Image provided by: University of Nebraska-Lincoln Libraries, Lincoln, NE
About The daily Nebraskan. ([Lincoln, Neb.) 1901-current | View Entire Issue (Feb. 4, 1999)
Lazer Vaudeville sheds light on traditional entertainment
By Danell McCoy
The performers want people to
know that what they do is different:
They don’t put on just a laser light show.
To make that clear, the cast of Lazer
Vaudeville spells laser with a “z.”
“We use the ‘z’ for a showbiz
effect,” said Cindy Marvell, a performer
with the troupe. “It gives the name a lit
A visual assault of light, action and
eye tricks opens Friday at the Lied
^Center, 301 N. 12th St. It’s a mix of old
and new, complete with the antics of old
vaudeville mixed with high-tech lasers
and black lights.
The show is a modem combination
of classic acrobatics, juggling and
magic tricks, along w ith plenty of spon
taneous humor. Lazer Vaudeville also
uses rope spinning and the nearly lost art
of hoop rolling.
Classic juggling with balls, clubs
and rings round out the show but a few
surprises are always thrown in.
“We have professional jugglers who
come and watch us because we have so
many different juggling techniques,”
Marvell said. “Some of them are tech
niques that most people have not had the
chance to experience.”
Lazer Vaudeville was founded in
1987 by Carter Brown. Brown had
worked as a circus juggler, but after six
years decided he wanted something
Brown mixed his interest in laser
programming and technology with his
act, basically vaudevillian, and created
“We use the lights as set pieces,”
Marvell said. “The black lights can
bring certain things into focus and give
the audience a better look at what is
going on onstage.”
It also keeps the audience from see
ing what is happening onstage techni
cally. While the black lights are on,
troupe members may be moving
around, helping with the next trick or
getting things in place for future acts.
With the aid of the black lights,
Marvell said, the audience is able to
focus on the current act instead of what
is going on in the background.
The show plays not only with the
eyes of the audience, but also with their
ears. Members use hand drums or other
devices to add a rhythmic backdrop to
The troupe also makes audiences
active members of the show. And don’t
think it’s just for kids. Adults may be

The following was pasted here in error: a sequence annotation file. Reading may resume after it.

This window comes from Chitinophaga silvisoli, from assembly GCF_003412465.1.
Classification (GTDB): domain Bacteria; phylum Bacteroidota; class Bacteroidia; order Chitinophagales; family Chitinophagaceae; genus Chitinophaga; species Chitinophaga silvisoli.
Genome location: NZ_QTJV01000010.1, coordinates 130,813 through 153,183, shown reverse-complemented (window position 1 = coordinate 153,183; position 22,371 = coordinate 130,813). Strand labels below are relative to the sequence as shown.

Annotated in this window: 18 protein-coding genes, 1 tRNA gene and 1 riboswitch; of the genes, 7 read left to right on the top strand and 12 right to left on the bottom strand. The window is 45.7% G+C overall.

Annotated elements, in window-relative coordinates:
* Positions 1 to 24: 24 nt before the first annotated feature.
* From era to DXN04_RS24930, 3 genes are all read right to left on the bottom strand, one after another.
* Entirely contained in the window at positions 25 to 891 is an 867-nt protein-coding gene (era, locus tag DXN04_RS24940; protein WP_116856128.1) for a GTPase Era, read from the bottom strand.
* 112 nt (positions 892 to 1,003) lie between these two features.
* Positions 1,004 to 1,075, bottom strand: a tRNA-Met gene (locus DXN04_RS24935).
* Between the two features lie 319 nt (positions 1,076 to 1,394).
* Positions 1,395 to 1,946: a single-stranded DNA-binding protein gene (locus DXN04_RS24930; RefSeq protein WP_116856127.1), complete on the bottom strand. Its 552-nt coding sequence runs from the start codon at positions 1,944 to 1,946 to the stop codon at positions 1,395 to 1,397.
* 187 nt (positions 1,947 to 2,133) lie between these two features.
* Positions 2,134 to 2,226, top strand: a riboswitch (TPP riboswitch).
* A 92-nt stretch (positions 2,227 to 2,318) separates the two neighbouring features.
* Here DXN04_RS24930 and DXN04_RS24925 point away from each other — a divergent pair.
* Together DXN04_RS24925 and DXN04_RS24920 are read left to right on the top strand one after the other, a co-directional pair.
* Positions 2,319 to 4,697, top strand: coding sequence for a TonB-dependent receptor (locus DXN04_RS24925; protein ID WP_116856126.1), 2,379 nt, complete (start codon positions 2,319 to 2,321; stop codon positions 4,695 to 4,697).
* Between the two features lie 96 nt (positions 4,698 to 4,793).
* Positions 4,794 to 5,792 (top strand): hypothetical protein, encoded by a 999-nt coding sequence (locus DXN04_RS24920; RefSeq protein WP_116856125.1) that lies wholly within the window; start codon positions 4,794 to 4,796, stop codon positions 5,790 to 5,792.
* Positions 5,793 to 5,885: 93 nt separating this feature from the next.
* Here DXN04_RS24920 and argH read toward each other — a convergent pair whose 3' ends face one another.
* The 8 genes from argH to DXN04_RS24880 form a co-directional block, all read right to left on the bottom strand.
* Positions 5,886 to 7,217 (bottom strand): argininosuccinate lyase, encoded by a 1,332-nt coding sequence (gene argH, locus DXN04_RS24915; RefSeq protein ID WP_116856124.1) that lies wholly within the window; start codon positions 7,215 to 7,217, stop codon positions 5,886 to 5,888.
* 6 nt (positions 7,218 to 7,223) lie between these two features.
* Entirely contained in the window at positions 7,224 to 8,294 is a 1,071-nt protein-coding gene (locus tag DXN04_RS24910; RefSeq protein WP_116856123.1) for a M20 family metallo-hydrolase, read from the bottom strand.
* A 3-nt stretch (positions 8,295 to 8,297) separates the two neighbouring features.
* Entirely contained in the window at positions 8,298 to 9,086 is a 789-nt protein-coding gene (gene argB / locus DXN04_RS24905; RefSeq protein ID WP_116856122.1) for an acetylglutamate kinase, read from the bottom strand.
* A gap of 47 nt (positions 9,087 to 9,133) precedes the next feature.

asked to try to escape from a strait jack
et or hold spinning plates.
“We don't just pick on the kids,’’
Marvell said. “We have things for the
adults to do. too. We try to take advan
tage of whatever unexpected moment
What: Lazer Vaudeville
Where: Lied Center for Performing Arts
When: Friday at 7 p.m., Saturday at 2 p.m.
and 7 p.m.
Cost: $9 for general admission, $4 for
The Skinny: New art blends classic
entertainment with modern technology.
The troupe is holding a free juggling
workshop at the Lied on Friday at noon
open to the public.
_ Coi'RTESV Pli' iTO
THE JUGGLING CLOWN is a favorite entertainer of the Lazer Vaudeville troupe.
The show combines age-old circus tricks with new-age light effects.
I What: Peter Schickele and the Lark Quartet
Where: Kimball Recital Hall
j When: Tonight at 8
Cost: $22. $18
The Skinny: Nationally renowned
composer makes Lincoln appearance
Composer Schickele to appear
in concert at UNL’s Kimball Hall
Famed composer Peter Schickele will
appear tonight at Kimball Recital Hall.
Schickele is known as the man
responsible lor discovering the lost
works ol the mythical genius P.D.Q.
Bach, a long-lost son of Johann
Schickele's work under this alias
has been acknowledged as some of the
greatest satire of the 20th century. He
has appeared w ith such symphonies as
the Boston Symphony Orchestra, the
New York Philharmonic and the
London Symphony Orchestra.
He is appearing tonight w'ith the
Lark Quartet, composed of Diane
Pascal, violin; Jennifer Orchard, violin;
Danielle Farina, viola; and Astrid
The quartet, founded in 1985. has
earned several accolades, including a
gold medal at the 1991 Shostakovich
International String Competition.
It tours internationally and is in res
idence at Ohio University'.
The centerpiece of tonight’s con
cert will be Schickele’s “String Quartet
No. 2 ’In Memoriam.’” which was
written for the Lark Quartet in 1988 as
a memorial piece for Schickele’s broth
Taize Prayer Service
Meditative worship with
music from the ecumenical
community of Taiz6.
Friday Feb. 5, 7:30 pm
700 music rehearsal
; Westminster Presbyterian Church
2110 Sheridan Blvd.
475-6702 ext 101
at 8 p.m.
at 8:30 p.m.
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